I spoke to Ceddia over Skype for an answer to the question: Why does this exist? This conversation has been edited.
Spencer Kornhaber: Tell me about your background generally.
Nathan Ceddia: I’ve always been really interested in cooking. After school I studied hospitality and hotel management but hated it because I wanted to do something more creative. So I did things like try out for MasterChef, and then I studied video arts for three years.
[The project] that started off my food videos was a thing called “sneeze art.” Wasabi makes me sneeze; I was eating a sushi roll, and it went all over the wall. So I created a film about an artist [whose] painting work was done by sneezing onto a canvas. People actually believed that character was real.
After that, I moved to London and I worked for Bompas & Parr, which is a food design company. One of the projects we did was called “Cake Holes.” We invited 20 people into our studio and asked them to get naked and sit on cakes. It started to go viral, and we got a lot of emails from people who do sploshing. Do you know what sploshing is?
Kornhaber: I don’t think so.
Ceddia: Sploshing is where people cover themselves in food for fun. It’s maybe a sexual thing, but also a playful thing. There’s a whole community.
From there, I moved to Berlin and started creating videos for myself. The idea [for “Cooking With Your Mouth”] came to me when I was in my friend’s kitchen, having a meal. My friend was trying to find some utensils and I said, “Well if you don’t have utensils, why don’t you use your mouth? What’s the sharpest tool in the kitchen right now? It’s our teeth.”
On that night, I came up with maybe 10 recipes that I could do. But I sat on it for about two years, with it always in the back of my head. A few months ago we decided to film an episode with my friend Iska [Lupton]. She came over to Berlin for 24 hours—she’d never been there before—and we shot two recipes, one still to come. But we’ll keep that quiet for now.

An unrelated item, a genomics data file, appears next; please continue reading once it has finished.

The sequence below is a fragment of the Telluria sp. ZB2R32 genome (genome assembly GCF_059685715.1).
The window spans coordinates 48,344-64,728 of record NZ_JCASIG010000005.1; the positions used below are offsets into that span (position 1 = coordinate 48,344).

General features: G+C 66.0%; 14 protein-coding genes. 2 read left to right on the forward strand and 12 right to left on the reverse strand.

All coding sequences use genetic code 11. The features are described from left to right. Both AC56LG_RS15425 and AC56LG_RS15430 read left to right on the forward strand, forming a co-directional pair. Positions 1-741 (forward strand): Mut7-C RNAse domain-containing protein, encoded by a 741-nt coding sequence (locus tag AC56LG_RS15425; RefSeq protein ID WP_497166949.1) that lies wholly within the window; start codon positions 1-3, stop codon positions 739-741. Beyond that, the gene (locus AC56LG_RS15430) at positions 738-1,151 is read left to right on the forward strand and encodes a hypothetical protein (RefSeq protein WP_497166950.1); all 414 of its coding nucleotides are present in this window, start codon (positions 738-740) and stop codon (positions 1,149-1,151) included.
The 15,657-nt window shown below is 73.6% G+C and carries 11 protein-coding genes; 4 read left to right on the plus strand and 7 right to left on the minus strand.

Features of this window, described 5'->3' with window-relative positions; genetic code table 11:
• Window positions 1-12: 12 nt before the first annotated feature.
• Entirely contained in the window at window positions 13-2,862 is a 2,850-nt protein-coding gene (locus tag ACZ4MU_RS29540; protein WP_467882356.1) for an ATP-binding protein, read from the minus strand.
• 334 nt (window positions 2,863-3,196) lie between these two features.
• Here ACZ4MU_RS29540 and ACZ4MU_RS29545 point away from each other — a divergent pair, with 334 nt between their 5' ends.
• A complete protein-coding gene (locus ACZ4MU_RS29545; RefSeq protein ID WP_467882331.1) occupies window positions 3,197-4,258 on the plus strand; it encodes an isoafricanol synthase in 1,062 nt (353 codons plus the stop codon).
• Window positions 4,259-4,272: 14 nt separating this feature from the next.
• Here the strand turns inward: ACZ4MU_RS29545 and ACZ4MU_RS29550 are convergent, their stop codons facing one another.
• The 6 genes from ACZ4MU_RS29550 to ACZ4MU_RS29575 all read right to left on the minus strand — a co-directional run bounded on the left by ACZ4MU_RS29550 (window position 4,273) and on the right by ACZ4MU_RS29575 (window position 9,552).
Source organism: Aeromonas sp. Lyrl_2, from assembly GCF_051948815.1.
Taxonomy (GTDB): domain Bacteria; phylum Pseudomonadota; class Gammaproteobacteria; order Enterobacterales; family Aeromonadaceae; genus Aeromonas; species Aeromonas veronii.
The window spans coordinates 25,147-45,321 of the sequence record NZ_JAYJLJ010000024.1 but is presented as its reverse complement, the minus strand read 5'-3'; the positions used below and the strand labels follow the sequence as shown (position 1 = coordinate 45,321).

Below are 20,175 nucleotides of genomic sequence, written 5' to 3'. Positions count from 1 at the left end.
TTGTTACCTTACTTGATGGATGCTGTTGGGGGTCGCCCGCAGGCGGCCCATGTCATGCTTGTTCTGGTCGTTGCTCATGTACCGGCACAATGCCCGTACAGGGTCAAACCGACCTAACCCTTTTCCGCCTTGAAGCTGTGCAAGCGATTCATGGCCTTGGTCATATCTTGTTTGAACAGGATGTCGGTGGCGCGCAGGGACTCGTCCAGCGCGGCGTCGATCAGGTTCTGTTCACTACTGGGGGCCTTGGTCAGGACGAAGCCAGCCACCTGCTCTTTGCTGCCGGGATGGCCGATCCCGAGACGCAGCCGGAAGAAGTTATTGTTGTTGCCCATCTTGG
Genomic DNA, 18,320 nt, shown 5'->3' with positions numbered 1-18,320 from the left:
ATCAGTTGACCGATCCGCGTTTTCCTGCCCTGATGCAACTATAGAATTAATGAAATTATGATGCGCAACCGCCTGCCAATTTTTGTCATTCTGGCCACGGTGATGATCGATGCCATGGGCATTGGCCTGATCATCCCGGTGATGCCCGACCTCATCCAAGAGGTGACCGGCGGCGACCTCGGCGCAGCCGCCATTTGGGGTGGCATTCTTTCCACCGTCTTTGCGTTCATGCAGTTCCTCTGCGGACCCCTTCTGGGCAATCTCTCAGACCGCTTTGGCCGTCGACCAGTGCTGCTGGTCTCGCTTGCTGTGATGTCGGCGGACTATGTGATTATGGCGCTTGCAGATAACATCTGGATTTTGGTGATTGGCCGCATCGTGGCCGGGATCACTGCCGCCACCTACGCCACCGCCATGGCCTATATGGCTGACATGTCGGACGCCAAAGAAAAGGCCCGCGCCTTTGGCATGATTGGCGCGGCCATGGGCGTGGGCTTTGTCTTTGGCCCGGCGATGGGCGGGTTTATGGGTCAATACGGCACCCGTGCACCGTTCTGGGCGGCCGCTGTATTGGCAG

Kornhaber: Oh god.
Ceddia: I can say that this one goes the next step. It goes even further.
Kornhaber: Like raw meat?
Ceddia: It’s very meaty. Yeah. There’s a lot of ripping, pulling, and tearing.
So we shot the episode. We had two cameras on her. Everything was real, we didn’t want to fake anything. She firstly chopped up the onion in her mouth, which was really full-on for her, and she cried tears. For me as the director, watching her, it was a bit challenging because you can’t help—all the pain was going on in her mouth. It got tougher once we got to the garlic, which started to burn. She was a pro. At the end of it, the meal that we turned out looked like it could have come from a restaurant. It was tasty; we all had a taste.
For us, it was a test to see, “If you didn’t have anything in the kitchen, what could you do to create a meal?” Obviously people think it’s gross, but you’re putting food in your mouth at the end of the day. If you’re cooking for a partner, someone you kiss, why not cook in a totally different way?